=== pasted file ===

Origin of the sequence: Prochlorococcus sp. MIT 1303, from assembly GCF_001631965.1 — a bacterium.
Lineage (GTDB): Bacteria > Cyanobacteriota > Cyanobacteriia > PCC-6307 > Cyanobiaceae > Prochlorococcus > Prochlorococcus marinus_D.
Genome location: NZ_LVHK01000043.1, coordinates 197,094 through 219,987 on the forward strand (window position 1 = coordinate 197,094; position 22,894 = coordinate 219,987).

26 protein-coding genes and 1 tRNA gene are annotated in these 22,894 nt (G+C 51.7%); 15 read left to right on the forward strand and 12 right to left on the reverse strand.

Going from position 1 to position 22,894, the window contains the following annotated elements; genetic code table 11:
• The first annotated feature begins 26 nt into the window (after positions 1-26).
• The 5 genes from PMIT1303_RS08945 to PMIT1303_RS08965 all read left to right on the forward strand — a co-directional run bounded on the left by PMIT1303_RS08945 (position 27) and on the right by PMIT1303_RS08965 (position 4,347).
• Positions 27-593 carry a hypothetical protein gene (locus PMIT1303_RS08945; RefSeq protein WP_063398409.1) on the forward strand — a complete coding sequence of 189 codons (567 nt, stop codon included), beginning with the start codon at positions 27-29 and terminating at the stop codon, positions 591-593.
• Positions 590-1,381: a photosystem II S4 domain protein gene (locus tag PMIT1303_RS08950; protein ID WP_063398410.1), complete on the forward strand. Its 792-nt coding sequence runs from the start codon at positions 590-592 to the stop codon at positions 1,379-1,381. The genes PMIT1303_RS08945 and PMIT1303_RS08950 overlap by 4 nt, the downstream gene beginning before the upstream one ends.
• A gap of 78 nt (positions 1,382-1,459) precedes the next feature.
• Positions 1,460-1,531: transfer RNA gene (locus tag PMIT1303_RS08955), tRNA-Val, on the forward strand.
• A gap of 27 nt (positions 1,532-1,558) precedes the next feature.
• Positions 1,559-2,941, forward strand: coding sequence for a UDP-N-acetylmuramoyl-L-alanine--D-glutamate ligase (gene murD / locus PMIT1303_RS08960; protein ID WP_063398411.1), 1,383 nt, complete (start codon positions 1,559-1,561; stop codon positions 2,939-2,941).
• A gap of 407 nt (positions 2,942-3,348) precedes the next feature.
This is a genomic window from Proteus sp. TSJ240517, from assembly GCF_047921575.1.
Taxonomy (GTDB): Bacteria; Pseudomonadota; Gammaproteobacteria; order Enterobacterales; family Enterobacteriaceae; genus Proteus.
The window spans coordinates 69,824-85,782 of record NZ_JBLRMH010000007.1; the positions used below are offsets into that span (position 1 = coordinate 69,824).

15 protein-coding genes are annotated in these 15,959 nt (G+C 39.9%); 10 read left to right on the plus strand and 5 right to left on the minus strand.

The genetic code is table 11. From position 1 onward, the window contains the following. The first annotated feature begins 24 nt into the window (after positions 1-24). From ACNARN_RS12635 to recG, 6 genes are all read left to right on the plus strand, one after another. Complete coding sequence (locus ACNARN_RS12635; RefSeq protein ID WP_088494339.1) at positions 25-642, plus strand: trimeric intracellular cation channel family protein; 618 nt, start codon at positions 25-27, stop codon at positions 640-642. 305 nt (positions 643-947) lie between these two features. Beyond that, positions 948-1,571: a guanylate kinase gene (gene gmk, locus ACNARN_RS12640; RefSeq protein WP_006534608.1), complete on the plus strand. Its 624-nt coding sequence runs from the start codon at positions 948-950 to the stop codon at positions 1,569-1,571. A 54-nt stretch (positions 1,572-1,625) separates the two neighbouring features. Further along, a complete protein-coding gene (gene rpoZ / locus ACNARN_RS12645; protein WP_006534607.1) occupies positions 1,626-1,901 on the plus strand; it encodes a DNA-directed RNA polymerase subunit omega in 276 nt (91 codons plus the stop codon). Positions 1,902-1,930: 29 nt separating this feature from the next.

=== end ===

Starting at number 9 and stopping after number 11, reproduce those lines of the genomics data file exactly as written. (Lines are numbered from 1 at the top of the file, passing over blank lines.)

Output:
• Positions 590-1,381: a photosystem II S4 domain protein gene (locus tag PMIT1303_RS08950; protein ID WP_063398410.1), complete on the forward strand. Its 792-nt coding sequence runs from the start codon at positions 590-592 to the stop codon at positions 1,379-1,381. The genes PMIT1303_RS08945 and PMIT1303_RS08950 overlap by 4 nt, the downstream gene beginning before the upstream one ends.
• A gap of 78 nt (positions 1,382-1,459) precedes the next feature.
• Positions 1,460-1,531: transfer RNA gene (locus tag PMIT1303_RS08955), tRNA-Val, on the forward strand.